Use Headphones with Apple TV

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How to Use Headphones with Apple TV

FM Audio Transmitter

Do you have an old Walkman with a radio receiver? If so, you can purchase an inexpensive FM audio transmitter. I have seen these at the drug store for less than $10. Simply connect the transmitter to the audio output or headphone jack on your TV or stereo. Tune in to the FM radio frequency on your Walkman to listen to your Apple TV. These are commonly used in gyms so that patrons can watch and listen to TV.

This is a much cheaper solution than buying Bluetooth or wireless headphones, even if you don’t already own a Walkman. You can buy an inexpensive portable radio with a headphone jack. You can get the portable radio and FM audio transmitter both for less than $20, if you shop around.

Convert Optical Out to Headphone Jack

Some flat screen TVs don’t have a headphone jack. This is rare, but not uncommon with some inexpensive models. The headphone jack may be in an inconvenient location. Mounting your TV on the wall may make the headphone jack inaccessible on some TVs.

Apple TV doesn’t have a headphone jack. It doesn’t even have a standard line out. Audio is transmitted either through HDMI or the digital optical audio out. Fortunately, you can convert the digital audio output to analog, and connect headphones directly to Apple TV. There are a variety of inexpensive digital-to-analog (DAC) converters on the market. Just make sure it has a headphone jack. Unfortunately, no one seems to manufacture digital headphones the connect directly to the Toslink jack on Apple TV.

Your Apple TV is likely stashed in an entertainment center, which could make it hard to use with headphones. Simply connect the DAC to an FM audio transmitter or wireless headphone transmitter. I recommend this solution only if your TV doesn’t have an accessible headphone jack or line out. Apple TV doesn’t have a headphone jack because they assume your TV or stereo will have one.

Use Mac as Airplay Audio Receiver

Apple TV has the capability to beam audio to any AirPlay compatible receiver that is on your WiFi network. This includes a Mac. If you have a MacBook, you can position it nearby and use wired or Bluetooth headphones to listen to Apple TV. You will need to download and install some third-party software to turn your Mac into an AirPlay receiver. iTunes can only transmit AirPlay, not receive it.

There are a variety of Mac OS X applications that can serve as an AirPlay receiver. AirServer is a popular application capable of acting as a AirPlay receiver. AirServer also runs on Microsoft Windows. They offer a 7 day free trial, so there’s nothing to lose.

Once you have AirServer installed and running, you can redirect the audio from Apple TV to the AirServer target. Press and hold the center select button on your Apple TV remote while a video is playing. You will see a menu with options for the video — Subtitles, Audio and Speakers. Press the up button (top button on the ring) until the top row of options is accessible. Next, select Speakers. From here, you can set which targets receive audio. Simply uncheck Apple TV and check AirServer, and the audio will stream to your Mac or PC. Then you can plug headphones into your Mac or PC. You can also adjust speaker settings by navigating to Settings > AirPlay on your Apple TV. (continue…)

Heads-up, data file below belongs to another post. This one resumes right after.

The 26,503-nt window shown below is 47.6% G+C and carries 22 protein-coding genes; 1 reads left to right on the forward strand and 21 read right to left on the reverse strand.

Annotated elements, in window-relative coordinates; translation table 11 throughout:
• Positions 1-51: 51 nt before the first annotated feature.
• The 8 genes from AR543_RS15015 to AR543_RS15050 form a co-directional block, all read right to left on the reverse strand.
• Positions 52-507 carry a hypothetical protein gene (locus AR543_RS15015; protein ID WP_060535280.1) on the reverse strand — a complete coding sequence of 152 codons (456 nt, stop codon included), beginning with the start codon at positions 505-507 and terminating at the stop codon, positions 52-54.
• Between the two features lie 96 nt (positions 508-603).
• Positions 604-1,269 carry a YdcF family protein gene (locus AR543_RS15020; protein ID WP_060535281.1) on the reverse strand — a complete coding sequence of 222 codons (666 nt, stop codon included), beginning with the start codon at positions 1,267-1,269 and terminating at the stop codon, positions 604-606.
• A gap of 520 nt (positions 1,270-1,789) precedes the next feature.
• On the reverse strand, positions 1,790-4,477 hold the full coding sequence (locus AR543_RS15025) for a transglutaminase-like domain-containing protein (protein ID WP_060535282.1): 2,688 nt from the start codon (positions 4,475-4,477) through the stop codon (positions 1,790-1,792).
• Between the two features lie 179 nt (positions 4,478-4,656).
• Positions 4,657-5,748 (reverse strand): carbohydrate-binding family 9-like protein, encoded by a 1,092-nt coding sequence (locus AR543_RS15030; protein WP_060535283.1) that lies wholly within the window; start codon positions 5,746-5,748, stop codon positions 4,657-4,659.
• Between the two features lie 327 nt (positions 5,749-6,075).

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2 comments

  1. The latest Apple TVs don’t even have an audio out port. You’re stuck with HDMI, and that’s it. That’s what Apple has become – less is more! (Sounds a lot like 1984 to me.) I’ve pretty much given up on the latest Apple products. High prices with less features. Storage that cannot be upgraded (or even repaired). Weird, problematic keyboards. Notches on every screen. Dongles everywhere. UGH!

    “Planned Obsolescence”, thy name is Apple.

    1. I sometimes use Bluetooth on Apple TV to connect to my stereo. But yes, they did remove the optical audio port, which is a shame. That’s a direct digital output. I never used it on my Apple TV, but my old Mac Pro had one, and I connected it to digital studio monitors. To be honest, I couldn’t tell a difference in sound. But, then again, I was one of those people who saw Nirvana when they were an opening band. Perhaps my hearing isn’t in the best shape.

      I think Apple places too much emphasis on the iPhone, and other products suffer. I recently bought a Series 7 Apple Watch, only because it was really inexpensive and I intend to write articles about it. It’s not very good. It’s kind of quirky and some of the default settings will ruin the battery’s lifespan. By default, it will trigger Siri three different ways. I thought I was losing my mind last night. Every time I lifted my arm and talked, Siri was transcribing what I said. Then I looked at Siri settings — three ways to invoke Siri? That’s absurd.

      Absurd is the word. I think Apple’s reality distortion field has finally brainwashed their employees. That Dynamic Island jazz is really going to far. They put some graphics and animations on a phone screen? In 2022? Wow!

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